Nuns Sue Strip Club

Nuns Sue Strip Club For Playing Loud Music While They Pray

Nuns from a suburban Chicago convent have filed a lawsuit against a strip club located next door to them. The reason for the lawsuit, according to the Sisters, is that the loud music from the club bothers the nuns while they are praying.

The lawsuit, filed on Friday at the Cook County Circuit Court by The Sisters of St. Charles against the Allure Chicago club, claims that the club violated Illinois zoning laws, which call for a 1,000-foot buffer zone between adult entertainment establishments and places of worship.

The convent comprises three chapels where the Sisters pray but the strip club, which opened in neighboring Stone Park last September, is causing the nuns no end of grief.

According to the nuns suing the strip club, the Sisters have been subjected, more than once to:

“Public violence, drunkenness and litter, including. empty whiskey and beer bottles, discarded contraceptive packages and products and even used condoms, pulsating and rhythmic staccato-beat noise and flashing neon and or strobe lights” that disturb the nuns.”

Sister Noemia Silva told the Chicago Sun-Times, “Our sisters’ sacred space has been invaded. At night now they hear the music when they’re praying. That’s uncalled for.”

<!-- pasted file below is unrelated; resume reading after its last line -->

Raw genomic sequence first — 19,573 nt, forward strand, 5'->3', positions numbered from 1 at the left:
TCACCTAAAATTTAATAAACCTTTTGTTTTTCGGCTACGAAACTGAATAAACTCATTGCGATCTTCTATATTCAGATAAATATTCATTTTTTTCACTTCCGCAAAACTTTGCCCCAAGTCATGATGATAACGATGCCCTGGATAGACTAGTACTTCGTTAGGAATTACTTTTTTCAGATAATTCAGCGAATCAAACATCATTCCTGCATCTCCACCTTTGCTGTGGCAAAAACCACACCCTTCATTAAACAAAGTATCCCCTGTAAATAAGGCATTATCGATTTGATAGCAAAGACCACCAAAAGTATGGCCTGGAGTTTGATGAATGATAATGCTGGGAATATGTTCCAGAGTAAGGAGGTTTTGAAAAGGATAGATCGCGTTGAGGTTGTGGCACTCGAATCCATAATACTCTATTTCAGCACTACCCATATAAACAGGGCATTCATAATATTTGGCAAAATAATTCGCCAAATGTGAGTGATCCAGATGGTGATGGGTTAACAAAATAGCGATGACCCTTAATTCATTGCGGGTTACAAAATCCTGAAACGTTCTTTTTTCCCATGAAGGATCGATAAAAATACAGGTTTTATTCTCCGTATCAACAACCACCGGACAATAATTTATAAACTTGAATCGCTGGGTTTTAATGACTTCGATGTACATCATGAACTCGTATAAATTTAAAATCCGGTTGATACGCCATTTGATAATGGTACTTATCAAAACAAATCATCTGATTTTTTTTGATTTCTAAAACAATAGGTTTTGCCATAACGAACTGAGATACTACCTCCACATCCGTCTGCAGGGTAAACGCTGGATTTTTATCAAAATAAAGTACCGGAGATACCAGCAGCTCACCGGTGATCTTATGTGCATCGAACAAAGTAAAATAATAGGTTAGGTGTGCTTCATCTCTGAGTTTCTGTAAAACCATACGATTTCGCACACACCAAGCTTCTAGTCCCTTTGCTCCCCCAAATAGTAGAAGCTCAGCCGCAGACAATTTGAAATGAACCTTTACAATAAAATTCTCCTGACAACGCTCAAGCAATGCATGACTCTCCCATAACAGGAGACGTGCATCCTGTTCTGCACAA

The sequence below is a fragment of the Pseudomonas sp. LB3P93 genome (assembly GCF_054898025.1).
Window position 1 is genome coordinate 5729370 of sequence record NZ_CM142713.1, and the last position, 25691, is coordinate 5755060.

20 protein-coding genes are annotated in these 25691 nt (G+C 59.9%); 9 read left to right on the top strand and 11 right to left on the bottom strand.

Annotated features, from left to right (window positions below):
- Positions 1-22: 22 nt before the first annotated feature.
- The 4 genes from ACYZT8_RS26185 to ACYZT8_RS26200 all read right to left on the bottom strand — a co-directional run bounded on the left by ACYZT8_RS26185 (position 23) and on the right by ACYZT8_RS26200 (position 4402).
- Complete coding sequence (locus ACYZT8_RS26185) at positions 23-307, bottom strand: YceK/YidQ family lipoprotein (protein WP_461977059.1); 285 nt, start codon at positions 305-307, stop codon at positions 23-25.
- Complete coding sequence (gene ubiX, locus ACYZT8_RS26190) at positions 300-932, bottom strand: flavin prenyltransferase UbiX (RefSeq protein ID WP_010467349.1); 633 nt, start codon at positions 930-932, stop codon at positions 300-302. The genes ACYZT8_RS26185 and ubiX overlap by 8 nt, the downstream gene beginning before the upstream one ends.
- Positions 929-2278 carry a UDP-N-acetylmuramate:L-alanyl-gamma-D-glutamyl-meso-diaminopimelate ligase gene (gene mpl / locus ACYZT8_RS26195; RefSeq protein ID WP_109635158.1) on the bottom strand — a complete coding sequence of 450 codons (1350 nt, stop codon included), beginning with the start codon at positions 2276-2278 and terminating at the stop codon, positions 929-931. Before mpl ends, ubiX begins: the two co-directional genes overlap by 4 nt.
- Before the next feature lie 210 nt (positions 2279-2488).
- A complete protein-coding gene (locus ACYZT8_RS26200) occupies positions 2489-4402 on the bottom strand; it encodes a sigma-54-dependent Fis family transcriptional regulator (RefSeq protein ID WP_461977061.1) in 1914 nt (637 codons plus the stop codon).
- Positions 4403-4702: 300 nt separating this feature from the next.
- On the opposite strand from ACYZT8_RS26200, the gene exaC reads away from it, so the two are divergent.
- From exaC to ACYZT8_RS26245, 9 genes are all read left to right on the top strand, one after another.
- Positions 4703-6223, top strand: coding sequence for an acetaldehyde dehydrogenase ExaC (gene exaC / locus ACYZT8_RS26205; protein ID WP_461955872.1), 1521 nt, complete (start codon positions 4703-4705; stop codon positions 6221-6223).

Attorney Peter Breen, of the Thomas More Society, a Chicago-based public interest law firm representing nuns, said that they have the right to pray peacefully and without interference.

But the club’s representatives have said that the lawsuit is nothing more than a case of prejudice on behalf of the nuns. Club Allure manager Robert Itzkow told WMAQ-TV:

“We spent an awful lot of money to make sure that this kind of thing would not occur. The whole thing is just a question of ‘we don’t like you; you don’t conform to our religious beliefs.'”

It remains to be seen what the result of the nun’s lawsuit against the strip club will be, as the courts prepare for what could be a benchmark ruling in the state.

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